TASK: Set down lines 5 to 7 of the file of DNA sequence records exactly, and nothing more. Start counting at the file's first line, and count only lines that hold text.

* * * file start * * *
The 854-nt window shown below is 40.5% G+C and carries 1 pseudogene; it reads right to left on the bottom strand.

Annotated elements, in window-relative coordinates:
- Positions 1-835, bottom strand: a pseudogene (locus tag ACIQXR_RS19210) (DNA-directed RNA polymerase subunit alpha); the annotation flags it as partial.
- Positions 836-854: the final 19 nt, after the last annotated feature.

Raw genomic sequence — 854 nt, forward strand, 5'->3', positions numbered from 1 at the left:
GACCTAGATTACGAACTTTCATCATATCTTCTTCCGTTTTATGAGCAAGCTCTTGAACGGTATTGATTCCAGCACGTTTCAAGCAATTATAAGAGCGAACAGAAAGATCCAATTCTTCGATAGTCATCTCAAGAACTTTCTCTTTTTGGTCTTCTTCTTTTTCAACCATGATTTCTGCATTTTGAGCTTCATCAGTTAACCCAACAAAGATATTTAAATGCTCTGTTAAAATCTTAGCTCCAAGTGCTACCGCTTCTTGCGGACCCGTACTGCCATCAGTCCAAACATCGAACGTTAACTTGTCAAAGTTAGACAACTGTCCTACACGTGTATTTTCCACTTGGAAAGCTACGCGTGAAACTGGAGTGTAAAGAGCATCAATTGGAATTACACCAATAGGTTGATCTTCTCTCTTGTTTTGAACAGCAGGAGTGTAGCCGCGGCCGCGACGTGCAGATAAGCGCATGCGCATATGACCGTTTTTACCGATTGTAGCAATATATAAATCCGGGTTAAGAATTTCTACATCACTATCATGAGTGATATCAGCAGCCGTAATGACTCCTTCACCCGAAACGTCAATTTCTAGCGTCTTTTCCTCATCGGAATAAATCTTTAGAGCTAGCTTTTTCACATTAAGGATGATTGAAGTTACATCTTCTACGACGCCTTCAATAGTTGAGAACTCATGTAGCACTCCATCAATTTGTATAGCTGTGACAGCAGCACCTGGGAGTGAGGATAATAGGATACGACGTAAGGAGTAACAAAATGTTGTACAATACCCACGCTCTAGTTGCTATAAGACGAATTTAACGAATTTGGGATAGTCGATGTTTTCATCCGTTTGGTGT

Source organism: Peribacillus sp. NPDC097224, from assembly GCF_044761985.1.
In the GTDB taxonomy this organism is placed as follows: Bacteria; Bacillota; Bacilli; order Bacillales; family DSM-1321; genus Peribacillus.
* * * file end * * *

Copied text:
Raw genomic sequence — 854 nt, forward strand, 5'->3', positions numbered from 1 at the left:
GACCTAGATTACGAACTTTCATCATATCTTCTTCCGTTTTATGAGCAAGCTCTTGAACGGTATTGATTCCAGCACGTTTCAAGCAATTATAAGAGCGAACAGAAAGATCCAATTCTTCGATAGTCATCTCAAGAACTTTCTCTTTTTGGTCTTCTTCTTTTTCAACCATGATTTCTGCATTTTGAGCTTCATCAGTTAACCCAACAAAGATATTTAAATGCTCTGTTAAAATCTTAGCTCCAAGTGCTACCGCTTCTTGCGGACCCGTACTGCCATCAGTCCAAACATCGAACGTTAACTTGTCAAAGTTAGACAACTGTCCTACACGTGTATTTTCCACTTGGAAAGCTACGCGTGAAACTGGAGTGTAAAGAGCATCAATTGGAATTACACCAATAGGTTGATCTTCTCTCTTGTTTTGAACAGCAGGAGTGTAGCCGCGGCCGCGACGTGCAGATAAGCGCATGCGCATATGACCGTTTTTACCGATTGTAGCAATATATAAATCCGGGTTAAGAATTTCTACATCACTATCATGAGTGATATCAGCAGCCGTAATGACTCCTTCACCCGAAACGTCAATTTCTAGCGTCTTTTCCTCATCGGAATAAATCTTTAGAGCTAGCTTTTTCACATTAAGGATGATTGAAGTTACATCTTCTACGACGCCTTCAATAGTTGAGAACTCATGTAGCACTCCATCAATTTGTATAGCTGTGACAGCAGCACCTGGGAGTGAGGATAATAGGATACGACGTAAGGAGTAACAAAATGTTGTACAATACCCACGCTCTAGTTGCTATAAGACGAATTTAACGAATTTGGGATAGTCGATGTTTTCATCCGTTTGGTGT

Source organism: Peribacillus sp. NPDC097224, from assembly GCF_044761985.1.